Energy policy U-turns in 2015 may have lost the UK its lead in paving the way to a low carbon economy. A report published today by six of Britain’s leading development and environment organisations suggests that confidence in the UK’s domestic low carbon industries is falling, causing its global ranking and market share to drop. The UK no longer leads worldwide markets like it used to, something the authors say could have a negative impact on the country.
Analysis published today suggests that as the world’s economy shifts to low carbon, there are worrying signs that the UK is losing its lead. Consequently, it risks missing out on the sizeable economic opportunity of new global investment.
It is predicted that $1,900 billion will be spent worldwide on low carbon generation, energy efficiency and carbon capture by 2030. The UK previously led these markets, exporting low carbon services and expertise to the world’s major emerging economies.
The analysis reveals that:
- The UK’s infrastructure pipeline shows increasing focus on high carbon projects: high carbon infrastructure spending has grown from 13 per cent in 2013 to 33 per cent in 2016 while low carbon spending is falling.
- Major policy U-turns in 2015 mean that UK domestic investment has slowed or gone in reverse in key development areas such as building insulation, onshore renewables and carbon capture and storage.
It concludes that to restore the UK as a market leader the government must:
- Support low carbon industry at home.
- Champion UK low carbon experts and projects overseas, positioning the UK as an expert business partner in low carbon delivery.
- Retain the UK’s competitive edge by supporting innovation in low carbon technologies.
- Continue to raise global climate ambitions, maintaining the UK’s position as an international climate leader.
Lord Mandelson, President of Policy Network and Chairman of Global Counsel, said: “The global low carbon transformation will be one of the big drivers of the world economy in the 21st Century. At COP21 in Paris, the UK government showed bold global leadership. This analysis highlights it needs to demonstrate equally bold leadership to make sure decarbonisation isn’t a missed opportunity for business and prosperity in the UK.”
Sir John Armitt, President of the Institution of Civil Engineers, said: “The Paris Accord sends a strong and clear message on the need for low carbon infrastructure and what we need to achieve by 2050. This is positive – a real turning point – and sets industry on a path towards a common global goal. Change on such a radical scale will however bring challenges. To lead the challenge we need the right combination of new technology, together with clear and stable government policies and incentives.”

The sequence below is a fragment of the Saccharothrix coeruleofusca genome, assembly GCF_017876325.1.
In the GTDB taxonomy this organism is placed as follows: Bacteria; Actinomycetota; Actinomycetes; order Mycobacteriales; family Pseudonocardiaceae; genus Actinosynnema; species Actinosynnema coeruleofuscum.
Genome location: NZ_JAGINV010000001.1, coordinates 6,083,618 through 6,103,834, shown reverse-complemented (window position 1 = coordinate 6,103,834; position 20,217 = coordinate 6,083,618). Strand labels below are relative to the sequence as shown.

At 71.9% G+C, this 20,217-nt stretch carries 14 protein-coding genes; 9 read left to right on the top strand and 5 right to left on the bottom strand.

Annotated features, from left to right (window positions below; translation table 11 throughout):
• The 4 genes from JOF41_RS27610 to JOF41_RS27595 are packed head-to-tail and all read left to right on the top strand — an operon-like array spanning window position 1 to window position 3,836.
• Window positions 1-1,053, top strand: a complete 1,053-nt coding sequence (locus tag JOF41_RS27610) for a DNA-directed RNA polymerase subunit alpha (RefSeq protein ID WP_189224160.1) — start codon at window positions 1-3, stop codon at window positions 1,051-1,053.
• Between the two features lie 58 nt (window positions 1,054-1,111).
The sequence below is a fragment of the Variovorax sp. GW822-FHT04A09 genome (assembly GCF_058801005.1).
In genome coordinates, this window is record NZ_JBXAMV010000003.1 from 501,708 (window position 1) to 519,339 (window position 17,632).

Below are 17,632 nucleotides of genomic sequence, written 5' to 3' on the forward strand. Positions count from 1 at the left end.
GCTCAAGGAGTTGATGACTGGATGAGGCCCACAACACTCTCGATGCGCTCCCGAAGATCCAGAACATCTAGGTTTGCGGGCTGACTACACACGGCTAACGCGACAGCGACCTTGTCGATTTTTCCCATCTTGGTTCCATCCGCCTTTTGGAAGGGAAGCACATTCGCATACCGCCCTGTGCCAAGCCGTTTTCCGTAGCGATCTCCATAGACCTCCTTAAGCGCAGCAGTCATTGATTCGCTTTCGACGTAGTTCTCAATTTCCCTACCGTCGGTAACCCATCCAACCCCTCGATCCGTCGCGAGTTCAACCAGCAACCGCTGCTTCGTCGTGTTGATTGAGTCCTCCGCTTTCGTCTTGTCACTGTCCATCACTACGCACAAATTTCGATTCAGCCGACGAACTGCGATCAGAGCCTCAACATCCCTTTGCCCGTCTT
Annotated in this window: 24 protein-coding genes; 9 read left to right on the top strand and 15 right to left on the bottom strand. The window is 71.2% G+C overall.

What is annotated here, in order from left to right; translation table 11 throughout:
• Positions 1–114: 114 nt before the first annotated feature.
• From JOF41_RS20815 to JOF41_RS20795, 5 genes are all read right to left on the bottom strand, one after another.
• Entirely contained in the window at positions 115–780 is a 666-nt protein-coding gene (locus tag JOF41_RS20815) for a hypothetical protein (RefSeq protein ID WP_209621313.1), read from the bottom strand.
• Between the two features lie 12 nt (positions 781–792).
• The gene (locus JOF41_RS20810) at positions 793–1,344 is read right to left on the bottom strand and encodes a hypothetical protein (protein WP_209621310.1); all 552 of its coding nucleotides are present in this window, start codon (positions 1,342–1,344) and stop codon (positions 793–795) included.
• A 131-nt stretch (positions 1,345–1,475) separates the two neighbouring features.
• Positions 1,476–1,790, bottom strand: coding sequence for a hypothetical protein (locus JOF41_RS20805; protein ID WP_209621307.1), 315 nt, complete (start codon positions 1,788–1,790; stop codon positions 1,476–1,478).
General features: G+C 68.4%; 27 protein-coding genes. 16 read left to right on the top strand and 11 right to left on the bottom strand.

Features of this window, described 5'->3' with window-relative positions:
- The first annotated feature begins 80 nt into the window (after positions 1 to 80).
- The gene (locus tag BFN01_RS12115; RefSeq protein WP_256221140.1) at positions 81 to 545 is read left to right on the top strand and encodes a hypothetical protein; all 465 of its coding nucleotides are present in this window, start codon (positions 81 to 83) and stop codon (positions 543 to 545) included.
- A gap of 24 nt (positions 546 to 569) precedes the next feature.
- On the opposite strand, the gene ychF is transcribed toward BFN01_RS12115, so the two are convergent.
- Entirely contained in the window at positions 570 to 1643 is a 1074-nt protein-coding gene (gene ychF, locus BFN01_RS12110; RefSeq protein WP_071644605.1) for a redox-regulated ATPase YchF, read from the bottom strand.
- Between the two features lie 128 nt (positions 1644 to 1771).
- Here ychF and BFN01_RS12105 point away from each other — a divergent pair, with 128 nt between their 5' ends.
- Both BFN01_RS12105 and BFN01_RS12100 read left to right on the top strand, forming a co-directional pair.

Lord Barker, former Secretary of State for Energy and Climate Change, said: “To succeed in a world rapidly shifting to a low carbon economy, the UK needs more internationally competitive and innovative clean industries. To achieve this, we need to super charge our climate and energy strategy to create an even more attractive investment environment in which innovation and the entrepreneurs of the future can thrive.”
Adam Bruce, former Chairman of UK Offshore Wind Programme Board and global head of corporate affairs at Mainstream Renewable Power, said: “This report shows clearly that the UK is in danger of losing its leading position in the global race to build a vibrant low carbon economy. It is clearly in the interests of UK plc to secure as much as possible of the multi-billion dollar international low carbon goods and services market, and government policy needs to be fully aligned with this objective.”
John Sauven, Executive Director of Greenpeace UK, said: “The latest reports have been unanimous in declaring 2015 a record year for investment in renewables, with developing countries now overtaking affluent ones on the fast lane to a clean energy world. Millions of jobs and billions of pounds of investments are up for grabs globally, yet the UK government is now backtracking on the very policies that have given this country a head start. The UK has already done much of the heavy-lifting and pioneering on clean energy. It would be a huge loss and a missed opportunity if Britain ended up watching from the side-lines whilst others reap the rewards of the low carbon revolution we’ve helped to spark.”
David Nussbaum, Chief Executive of WWF-UK, said: “Low carbon growth is the only option if the UK is to meet its emissions targets and retain its position as a leader in the global green economy. Yet some Ministers have sent confusing messages about their commitment to green energy and technologies. That’s why it’s vital the government now agrees a strong fifth carbon budget, and backs it up with an emissions reduction plan setting out exactly how we’ll build low carbon solutions into the DNA of UK Plc.”
Loretta Minghella, Chief Executive of Christian Aid, said: “The Paris Agreement has invigorated the global transition to a low carbon economy and new technology is coming down the infrastructure pipeline. Developing countries are helping set the pace, with the Africa Renewable Energy Initiative and India’s Solar Alliance outlining ambitious plans to ramp up clean energy. The UK can either ride this wave or be swept away by it. As a nation with a history of innovation and global connections, Britain used to be a leader in clean technology development. It’s sad to see it stand by and let its position slide just as the sector takes off around the world. Everyone knows where the future is heading. It’s time Britain reclaimed its position as a global leader.”
Chris Bain, Director of CAFOD, said: “Renewable energy not only helps tackle climate change, it’s almost the most cost effective way to help the one in five people worldwide who don’t have access to electricity. Richer countries now must help developing countries get the energy needed for development without locking them in to using outdated, polluting fossil fuel systems. The Sustainable Development Goals and the Paris agreement set us on the path to a new carbon future; the UK government must now deliver on its promises.”